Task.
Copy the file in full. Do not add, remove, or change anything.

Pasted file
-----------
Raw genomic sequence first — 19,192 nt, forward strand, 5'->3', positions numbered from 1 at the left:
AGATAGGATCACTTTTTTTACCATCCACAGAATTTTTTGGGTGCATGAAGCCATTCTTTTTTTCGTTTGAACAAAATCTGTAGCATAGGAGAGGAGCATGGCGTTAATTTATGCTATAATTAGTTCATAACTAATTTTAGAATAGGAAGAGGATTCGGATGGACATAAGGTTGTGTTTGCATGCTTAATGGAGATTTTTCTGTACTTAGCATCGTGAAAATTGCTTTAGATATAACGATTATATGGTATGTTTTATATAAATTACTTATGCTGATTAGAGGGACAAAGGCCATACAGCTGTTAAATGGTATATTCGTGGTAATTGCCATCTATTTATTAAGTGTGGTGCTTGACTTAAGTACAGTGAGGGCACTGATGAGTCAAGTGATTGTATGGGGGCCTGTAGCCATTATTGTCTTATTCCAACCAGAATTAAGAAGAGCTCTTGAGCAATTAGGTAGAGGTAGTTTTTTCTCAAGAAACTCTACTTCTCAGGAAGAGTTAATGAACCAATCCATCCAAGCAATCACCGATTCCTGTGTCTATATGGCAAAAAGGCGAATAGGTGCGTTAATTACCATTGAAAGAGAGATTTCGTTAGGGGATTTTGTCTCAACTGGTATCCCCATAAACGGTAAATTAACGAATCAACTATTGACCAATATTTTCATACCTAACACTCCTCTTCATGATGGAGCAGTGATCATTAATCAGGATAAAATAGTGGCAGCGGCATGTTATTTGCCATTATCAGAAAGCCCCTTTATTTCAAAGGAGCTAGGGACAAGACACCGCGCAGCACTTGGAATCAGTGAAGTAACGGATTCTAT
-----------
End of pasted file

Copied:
Raw genomic sequence first — 19,192 nt, forward strand, 5'->3', positions numbered from 1 at the left:
AGATAGGATCACTTTTTTTACCATCCACAGAATTTTTTGGGTGCATGAAGCCATTCTTTTTTTCGTTTGAACAAAATCTGTAGCATAGGAGAGGAGCATGGCGTTAATTTATGCTATAATTAGTTCATAACTAATTTTAGAATAGGAAGAGGATTCGGATGGACATAAGGTTGTGTTTGCATGCTTAATGGAGATTTTTCTGTACTTAGCATCGTGAAAATTGCTTTAGATATAACGATTATATGGTATGTTTTATATAAATTACTTATGCTGATTAGAGGGACAAAGGCCATACAGCTGTTAAATGGTATATTCGTGGTAATTGCCATCTATTTATTAAGTGTGGTGCTTGACTTAAGTACAGTGAGGGCACTGATGAGTCAAGTGATTGTATGGGGGCCTGTAGCCATTATTGTCTTATTCCAACCAGAATTAAGAAGAGCTCTTGAGCAATTAGGTAGAGGTAGTTTTTTCTCAAGAAACTCTACTTCTCAGGAAGAGTTAATGAACCAATCCATCCAAGCAATCACCGATTCCTGTGTCTATATGGCAAAAAGGCGAATAGGTGCGTTAATTACCATTGAAAGAGAGATTTCGTTAGGGGATTTTGTCTCAACTGGTATCCCCATAAACGGTAAATTAACGAATCAACTATTGACCAATATTTTCATACCTAACACTCCTCTTCATGATGGAGCAGTGATCATTAATCAGGATAAAATAGTGGCAGCGGCATGTTATTTGCCATTATCAGAAAGCCCCTTTATTTCAAAGGAGCTAGGGACAAGACACCGCGCAGCACTTGGAATCAGTGAAGTAACGGATTCTAT